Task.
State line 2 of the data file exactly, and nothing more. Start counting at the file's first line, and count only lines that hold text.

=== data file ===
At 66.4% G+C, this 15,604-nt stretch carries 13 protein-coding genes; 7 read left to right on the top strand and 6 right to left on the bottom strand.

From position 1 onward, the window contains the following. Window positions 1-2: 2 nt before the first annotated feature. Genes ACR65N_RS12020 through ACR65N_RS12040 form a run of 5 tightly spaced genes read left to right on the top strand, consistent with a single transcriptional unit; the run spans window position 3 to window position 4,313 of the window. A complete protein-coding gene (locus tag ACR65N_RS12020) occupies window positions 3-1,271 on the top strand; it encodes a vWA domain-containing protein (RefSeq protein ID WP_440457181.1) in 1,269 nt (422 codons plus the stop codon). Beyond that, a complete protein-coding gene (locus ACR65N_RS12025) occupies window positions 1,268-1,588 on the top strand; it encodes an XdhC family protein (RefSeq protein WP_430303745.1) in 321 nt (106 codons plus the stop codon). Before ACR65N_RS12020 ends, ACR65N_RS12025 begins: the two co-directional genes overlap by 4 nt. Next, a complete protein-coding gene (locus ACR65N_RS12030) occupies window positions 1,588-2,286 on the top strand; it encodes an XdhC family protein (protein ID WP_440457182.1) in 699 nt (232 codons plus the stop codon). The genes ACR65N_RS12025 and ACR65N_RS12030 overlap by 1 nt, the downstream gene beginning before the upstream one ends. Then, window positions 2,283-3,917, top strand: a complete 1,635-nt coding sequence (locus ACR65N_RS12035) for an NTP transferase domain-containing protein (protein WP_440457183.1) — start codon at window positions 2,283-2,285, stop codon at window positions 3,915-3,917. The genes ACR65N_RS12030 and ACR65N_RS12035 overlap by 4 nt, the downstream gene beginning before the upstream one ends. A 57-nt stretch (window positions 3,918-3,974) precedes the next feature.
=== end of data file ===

From position 1 onward, the window contains the following. Window positions 1-2: 2 nt before the first annotated feature. Genes ACR65N_RS12020 through ACR65N_RS12040 form a run of 5 tightly spaced genes read left to right on the top strand, consistent with a single transcriptional unit; the run spans window position 3 to window position 4,313 of the window. A complete protein-coding gene (locus tag ACR65N_RS12020) occupies window positions 3-1,271 on the top strand; it encodes a vWA domain-containing protein (RefSeq protein ID WP_440457181.1) in 1,269 nt (422 codons plus the stop codon). Beyond that, a complete protein-coding gene (locus ACR65N_RS12025) occupies window positions 1,268-1,588 on the top strand; it encodes an XdhC family protein (RefSeq protein WP_430303745.1) in 321 nt (106 codons plus the stop codon). Before ACR65N_RS12020 ends, ACR65N_RS12025 begins: the two co-directional genes overlap by 4 nt. Next, a complete protein-coding gene (locus ACR65N_RS12030) occupies window positions 1,588-2,286 on the top strand; it encodes an XdhC family protein (protein ID WP_440457182.1) in 699 nt (232 codons plus the stop codon). The genes ACR65N_RS12025 and ACR65N_RS12030 overlap by 1 nt, the downstream gene beginning before the upstream one ends. Then, window positions 2,283-3,917, top strand: a complete 1,635-nt coding sequence (locus ACR65N_RS12035) for an NTP transferase domain-containing protein (protein WP_440457183.1) — start codon at window positions 2,283-2,285, stop codon at window positions 3,915-3,917. The genes ACR65N_RS12030 and ACR65N_RS12035 overlap by 4 nt, the downstream gene beginning before the upstream one ends. A 57-nt stretch (window positions 3,918-3,974) precedes the next feature.